Fighting Tick-Borne Diseases in Dogs April 13, 2016
Help support the AKC Canine Health Foundation's Tick-Borne Disease Initiative.
Learn more about tick-borne diseases and what's being done to help us better understand how to protect our dogs.
Reducing the Risk of Dog Flu January 19, 2016
Learn more about canine influenza, or dog flu, and how you can keep your dog protected.
Assembling a Simple, 20-Piece Canine First Aid Kit May 29, 2015
Accidents happen. Having a canine first aid kit will enable you to respond to and treat common canine injuries and ailments.
Your Impact: Near-Infrared Fluorescence Imaging Identifies Residual Cancer During Surgery to Remove Sarcomas May 29, 2015
Surgery is the most effective method to treat solid tumors. Local recurrences happen when tumor cells are left in the wound during surgery. Learn how near-infrared (NIR) fluorescence imaging is being used to identify cancer and cancer cells remaining in surgical incisions.
Even with aggressive therapy, the median survival time for canine melanoma is less than one year. Learn how your support is making a difference.
Tangible Outcomes in Canine Oncology Research May 19, 2015
Read more about the CHF-funded grants that show real progress in the understanding and treatment of canine cancer.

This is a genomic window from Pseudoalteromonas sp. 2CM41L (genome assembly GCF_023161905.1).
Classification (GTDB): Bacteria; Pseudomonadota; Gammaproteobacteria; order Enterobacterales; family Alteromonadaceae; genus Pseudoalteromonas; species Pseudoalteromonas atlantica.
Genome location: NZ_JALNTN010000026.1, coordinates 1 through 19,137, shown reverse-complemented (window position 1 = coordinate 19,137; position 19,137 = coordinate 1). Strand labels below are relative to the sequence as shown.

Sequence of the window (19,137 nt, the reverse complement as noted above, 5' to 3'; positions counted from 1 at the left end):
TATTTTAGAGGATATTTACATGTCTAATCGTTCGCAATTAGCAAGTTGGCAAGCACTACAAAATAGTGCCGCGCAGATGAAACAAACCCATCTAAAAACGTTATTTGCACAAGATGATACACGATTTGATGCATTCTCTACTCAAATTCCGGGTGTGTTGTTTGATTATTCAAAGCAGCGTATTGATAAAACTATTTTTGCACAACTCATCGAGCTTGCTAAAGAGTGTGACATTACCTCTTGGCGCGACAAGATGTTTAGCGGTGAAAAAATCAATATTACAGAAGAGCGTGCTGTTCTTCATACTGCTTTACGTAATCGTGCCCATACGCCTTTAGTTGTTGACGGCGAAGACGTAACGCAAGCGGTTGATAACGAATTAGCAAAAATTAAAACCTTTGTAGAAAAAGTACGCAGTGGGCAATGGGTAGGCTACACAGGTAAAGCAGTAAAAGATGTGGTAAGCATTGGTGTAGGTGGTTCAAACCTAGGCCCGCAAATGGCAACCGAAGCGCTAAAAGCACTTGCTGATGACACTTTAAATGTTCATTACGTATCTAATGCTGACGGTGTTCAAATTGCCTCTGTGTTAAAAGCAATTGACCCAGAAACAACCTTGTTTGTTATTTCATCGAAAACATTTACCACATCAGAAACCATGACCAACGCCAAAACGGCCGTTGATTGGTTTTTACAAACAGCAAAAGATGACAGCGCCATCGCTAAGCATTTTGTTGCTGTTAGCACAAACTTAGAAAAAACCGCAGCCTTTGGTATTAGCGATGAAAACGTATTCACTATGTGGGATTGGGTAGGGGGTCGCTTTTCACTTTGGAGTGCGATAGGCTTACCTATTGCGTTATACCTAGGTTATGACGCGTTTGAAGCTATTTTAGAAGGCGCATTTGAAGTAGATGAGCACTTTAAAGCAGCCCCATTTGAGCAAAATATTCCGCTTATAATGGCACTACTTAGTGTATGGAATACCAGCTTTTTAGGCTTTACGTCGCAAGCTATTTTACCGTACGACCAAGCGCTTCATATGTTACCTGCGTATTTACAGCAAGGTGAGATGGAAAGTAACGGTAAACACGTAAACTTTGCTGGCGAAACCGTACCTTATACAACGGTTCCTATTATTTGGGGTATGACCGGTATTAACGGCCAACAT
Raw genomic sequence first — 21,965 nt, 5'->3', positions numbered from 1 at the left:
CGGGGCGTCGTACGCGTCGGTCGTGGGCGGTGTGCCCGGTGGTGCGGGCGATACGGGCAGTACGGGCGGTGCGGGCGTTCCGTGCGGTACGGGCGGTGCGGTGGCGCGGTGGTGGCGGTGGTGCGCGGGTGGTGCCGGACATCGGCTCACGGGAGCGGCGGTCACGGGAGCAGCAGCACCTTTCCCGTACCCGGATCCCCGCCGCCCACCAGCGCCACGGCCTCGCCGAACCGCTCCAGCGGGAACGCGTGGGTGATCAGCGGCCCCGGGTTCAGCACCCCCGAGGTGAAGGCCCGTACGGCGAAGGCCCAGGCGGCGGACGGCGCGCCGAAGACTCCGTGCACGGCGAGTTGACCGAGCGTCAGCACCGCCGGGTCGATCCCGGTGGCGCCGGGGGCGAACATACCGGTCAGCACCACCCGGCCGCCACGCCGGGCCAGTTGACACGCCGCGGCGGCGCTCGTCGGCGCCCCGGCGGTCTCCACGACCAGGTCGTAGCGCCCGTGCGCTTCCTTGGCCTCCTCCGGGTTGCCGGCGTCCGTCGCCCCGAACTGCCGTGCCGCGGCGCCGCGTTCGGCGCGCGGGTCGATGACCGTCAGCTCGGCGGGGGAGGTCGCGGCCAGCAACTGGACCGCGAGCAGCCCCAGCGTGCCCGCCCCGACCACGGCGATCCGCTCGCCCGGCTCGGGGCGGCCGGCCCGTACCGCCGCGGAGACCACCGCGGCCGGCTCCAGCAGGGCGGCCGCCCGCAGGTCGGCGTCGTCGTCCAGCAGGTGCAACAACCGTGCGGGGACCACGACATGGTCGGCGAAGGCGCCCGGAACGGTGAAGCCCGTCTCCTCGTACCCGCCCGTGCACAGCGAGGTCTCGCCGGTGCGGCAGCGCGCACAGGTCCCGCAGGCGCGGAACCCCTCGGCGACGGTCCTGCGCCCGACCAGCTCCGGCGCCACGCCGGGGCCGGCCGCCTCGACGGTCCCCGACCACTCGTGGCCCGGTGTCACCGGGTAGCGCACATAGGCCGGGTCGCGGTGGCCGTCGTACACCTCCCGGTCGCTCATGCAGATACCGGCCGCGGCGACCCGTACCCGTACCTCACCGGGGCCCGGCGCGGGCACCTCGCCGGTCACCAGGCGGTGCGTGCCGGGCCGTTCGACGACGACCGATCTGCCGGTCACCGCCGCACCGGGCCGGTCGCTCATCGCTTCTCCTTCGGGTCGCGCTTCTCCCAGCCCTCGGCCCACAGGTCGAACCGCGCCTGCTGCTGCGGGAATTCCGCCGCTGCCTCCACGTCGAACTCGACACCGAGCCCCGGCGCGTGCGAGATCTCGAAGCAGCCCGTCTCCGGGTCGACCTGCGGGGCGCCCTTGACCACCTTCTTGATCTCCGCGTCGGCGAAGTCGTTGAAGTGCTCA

Advances in Canine Cancer: Lymphoma May 12, 2015
Lymphoma accounts for approximately 20% of all canine cancer. Learn more about the current state of canine lymphoma research and how your donation to CHF can make an impact in the care and management of this disease.
Cancer in the Dog May 7, 2015
Learn about the most common canine cancers, symptoms, and how your support of canine cancer research gives hope for a cure.
Reevaluating the Nature of Hemangiosarcoma April 24, 2015
Hemangiosarcoma is a type of cancer that is quite common in dogs. It is aggressive and deadly; more than 50% of dogs with hemangiosarcoma die within four to six months of diagnosis. But thanks to you, two exciting, new studies from researchers at the University of Minnesota, Twin Cities have begun to shed new light on where these tumors come from and how they grow.
Help Future Generations of Dogs
Participate in canine health research by providing samples or by enrolling in a clinical trial. Samples are needed from healthy dogs and dogs affected by specific diseases.